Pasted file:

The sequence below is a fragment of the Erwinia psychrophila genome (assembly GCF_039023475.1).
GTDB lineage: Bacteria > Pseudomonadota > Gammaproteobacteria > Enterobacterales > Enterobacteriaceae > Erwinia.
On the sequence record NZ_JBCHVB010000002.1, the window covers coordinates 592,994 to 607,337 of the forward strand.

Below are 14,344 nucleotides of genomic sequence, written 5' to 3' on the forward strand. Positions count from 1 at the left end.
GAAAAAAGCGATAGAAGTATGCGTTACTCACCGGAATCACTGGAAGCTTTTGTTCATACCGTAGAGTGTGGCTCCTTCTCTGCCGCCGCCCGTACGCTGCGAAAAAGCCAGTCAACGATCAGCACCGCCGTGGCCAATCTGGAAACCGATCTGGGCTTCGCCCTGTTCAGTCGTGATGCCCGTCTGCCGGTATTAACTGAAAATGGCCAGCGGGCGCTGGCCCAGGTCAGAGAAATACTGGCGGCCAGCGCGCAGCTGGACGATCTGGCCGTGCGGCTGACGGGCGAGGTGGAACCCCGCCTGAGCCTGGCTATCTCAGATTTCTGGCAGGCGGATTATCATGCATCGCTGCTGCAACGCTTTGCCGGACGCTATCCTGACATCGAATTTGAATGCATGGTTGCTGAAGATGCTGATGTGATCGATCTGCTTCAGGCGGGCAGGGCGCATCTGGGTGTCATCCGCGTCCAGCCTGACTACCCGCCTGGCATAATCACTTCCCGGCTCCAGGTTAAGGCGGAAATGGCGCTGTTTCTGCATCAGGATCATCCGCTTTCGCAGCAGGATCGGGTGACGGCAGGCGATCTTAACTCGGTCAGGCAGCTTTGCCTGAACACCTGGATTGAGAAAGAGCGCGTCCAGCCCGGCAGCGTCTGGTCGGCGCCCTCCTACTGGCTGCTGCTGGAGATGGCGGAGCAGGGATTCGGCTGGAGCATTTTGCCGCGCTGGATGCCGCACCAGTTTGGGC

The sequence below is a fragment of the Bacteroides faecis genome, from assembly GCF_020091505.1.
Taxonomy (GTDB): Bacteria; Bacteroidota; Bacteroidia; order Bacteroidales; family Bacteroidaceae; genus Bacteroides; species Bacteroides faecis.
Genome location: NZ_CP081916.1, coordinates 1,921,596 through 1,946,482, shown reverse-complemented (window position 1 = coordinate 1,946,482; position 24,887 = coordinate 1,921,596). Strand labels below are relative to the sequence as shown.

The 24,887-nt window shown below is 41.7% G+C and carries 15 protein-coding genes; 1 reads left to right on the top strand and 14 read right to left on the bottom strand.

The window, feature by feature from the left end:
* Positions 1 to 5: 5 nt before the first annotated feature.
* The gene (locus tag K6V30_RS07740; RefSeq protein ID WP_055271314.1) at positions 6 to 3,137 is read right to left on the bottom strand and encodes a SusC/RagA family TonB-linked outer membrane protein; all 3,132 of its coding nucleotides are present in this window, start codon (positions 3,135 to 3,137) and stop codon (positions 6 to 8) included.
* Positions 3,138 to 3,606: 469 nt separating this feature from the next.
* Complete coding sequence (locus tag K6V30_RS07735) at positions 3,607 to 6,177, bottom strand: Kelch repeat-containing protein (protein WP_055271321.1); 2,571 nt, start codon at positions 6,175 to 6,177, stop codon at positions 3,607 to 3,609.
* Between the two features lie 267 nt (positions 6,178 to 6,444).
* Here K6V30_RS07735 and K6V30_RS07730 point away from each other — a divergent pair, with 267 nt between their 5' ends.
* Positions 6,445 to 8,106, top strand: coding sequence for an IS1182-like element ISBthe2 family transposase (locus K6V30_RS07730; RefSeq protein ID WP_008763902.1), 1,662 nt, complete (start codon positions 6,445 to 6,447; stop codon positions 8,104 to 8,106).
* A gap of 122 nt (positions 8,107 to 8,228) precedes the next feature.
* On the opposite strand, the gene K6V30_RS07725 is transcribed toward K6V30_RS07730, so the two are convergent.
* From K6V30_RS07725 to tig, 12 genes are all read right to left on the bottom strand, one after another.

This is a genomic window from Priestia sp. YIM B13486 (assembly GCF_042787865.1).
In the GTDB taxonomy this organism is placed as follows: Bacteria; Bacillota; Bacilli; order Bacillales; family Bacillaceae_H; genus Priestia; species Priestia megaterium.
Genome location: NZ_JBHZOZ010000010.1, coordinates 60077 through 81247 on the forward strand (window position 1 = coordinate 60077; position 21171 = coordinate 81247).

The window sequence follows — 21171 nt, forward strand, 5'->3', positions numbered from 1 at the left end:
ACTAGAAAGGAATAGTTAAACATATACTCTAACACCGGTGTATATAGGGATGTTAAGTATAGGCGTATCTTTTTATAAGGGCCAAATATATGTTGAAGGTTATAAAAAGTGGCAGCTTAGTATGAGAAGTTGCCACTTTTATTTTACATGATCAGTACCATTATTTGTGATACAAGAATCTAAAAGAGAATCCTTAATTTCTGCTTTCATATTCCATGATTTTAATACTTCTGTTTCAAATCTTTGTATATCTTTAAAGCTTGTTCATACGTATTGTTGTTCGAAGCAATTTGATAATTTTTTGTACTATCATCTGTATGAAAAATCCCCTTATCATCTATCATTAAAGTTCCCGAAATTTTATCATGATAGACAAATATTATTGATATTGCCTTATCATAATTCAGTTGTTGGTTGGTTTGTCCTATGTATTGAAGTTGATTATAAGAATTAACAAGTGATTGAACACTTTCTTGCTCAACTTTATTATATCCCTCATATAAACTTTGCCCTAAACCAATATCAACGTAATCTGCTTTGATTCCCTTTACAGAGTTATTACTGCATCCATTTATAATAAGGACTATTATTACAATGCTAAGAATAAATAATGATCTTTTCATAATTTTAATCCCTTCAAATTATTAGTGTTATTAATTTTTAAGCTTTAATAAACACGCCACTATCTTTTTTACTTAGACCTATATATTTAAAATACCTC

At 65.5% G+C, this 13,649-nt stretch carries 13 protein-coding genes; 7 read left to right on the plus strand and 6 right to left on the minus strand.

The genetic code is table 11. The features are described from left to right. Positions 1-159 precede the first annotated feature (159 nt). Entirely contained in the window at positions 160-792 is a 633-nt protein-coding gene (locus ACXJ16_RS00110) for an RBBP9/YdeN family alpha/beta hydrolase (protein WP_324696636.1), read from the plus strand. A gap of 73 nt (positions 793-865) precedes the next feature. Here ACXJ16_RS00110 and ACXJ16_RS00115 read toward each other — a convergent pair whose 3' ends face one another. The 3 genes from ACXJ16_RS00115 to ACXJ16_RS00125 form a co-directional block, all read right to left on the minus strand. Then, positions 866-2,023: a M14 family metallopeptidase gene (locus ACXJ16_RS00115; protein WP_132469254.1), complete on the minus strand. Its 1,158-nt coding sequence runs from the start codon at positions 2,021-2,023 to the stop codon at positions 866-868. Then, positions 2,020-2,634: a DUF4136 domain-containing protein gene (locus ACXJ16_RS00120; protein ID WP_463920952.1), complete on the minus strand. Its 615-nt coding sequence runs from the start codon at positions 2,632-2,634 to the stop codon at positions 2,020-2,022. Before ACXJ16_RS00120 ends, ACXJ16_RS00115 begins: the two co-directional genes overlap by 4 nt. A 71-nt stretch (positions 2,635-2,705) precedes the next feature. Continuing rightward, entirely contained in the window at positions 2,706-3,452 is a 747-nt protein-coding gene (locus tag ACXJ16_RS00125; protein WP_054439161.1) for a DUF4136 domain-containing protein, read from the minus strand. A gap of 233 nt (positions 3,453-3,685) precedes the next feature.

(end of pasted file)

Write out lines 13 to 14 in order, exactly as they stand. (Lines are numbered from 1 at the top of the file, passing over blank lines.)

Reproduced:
* Positions 3,138 to 3,606: 469 nt separating this feature from the next.
* Complete coding sequence (locus tag K6V30_RS07735) at positions 3,607 to 6,177, bottom strand: Kelch repeat-containing protein (protein WP_055271321.1); 2,571 nt, start codon at positions 6,175 to 6,177, stop codon at positions 3,607 to 3,609.